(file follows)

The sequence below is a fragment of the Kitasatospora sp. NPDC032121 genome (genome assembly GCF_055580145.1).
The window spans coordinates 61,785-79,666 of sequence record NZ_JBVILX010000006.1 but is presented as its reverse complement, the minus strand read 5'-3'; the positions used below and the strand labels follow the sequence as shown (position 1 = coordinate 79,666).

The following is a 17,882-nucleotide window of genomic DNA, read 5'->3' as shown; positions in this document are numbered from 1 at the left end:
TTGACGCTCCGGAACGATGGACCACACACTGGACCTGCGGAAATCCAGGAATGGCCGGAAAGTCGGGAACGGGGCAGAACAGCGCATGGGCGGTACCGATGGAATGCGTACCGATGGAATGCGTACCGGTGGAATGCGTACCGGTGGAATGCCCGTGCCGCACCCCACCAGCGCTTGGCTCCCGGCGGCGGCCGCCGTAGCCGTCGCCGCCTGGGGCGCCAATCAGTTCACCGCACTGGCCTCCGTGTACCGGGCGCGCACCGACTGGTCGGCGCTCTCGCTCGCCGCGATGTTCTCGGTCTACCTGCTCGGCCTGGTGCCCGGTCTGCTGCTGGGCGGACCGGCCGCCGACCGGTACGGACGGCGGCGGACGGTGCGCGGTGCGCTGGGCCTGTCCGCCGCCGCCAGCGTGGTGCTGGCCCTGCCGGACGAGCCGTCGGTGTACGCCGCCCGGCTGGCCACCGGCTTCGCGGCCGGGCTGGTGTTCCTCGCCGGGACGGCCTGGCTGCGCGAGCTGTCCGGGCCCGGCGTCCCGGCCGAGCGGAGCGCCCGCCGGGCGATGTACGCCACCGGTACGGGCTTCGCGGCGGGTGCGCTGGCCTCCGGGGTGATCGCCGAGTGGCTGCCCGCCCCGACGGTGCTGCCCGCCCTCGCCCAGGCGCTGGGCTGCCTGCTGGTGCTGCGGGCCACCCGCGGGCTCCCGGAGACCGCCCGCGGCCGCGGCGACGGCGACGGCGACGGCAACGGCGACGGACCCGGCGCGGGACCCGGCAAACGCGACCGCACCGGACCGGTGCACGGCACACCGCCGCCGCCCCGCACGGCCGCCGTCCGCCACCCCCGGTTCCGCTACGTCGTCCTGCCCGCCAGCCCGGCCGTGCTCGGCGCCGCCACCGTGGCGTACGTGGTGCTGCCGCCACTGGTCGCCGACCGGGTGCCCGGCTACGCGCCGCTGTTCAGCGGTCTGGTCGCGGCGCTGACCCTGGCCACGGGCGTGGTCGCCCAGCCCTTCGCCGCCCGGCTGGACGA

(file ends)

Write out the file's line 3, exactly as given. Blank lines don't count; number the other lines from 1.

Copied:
The following is a 17,882-nucleotide window of genomic DNA, read 5'->3' as shown; positions in this document are numbered from 1 at the left end: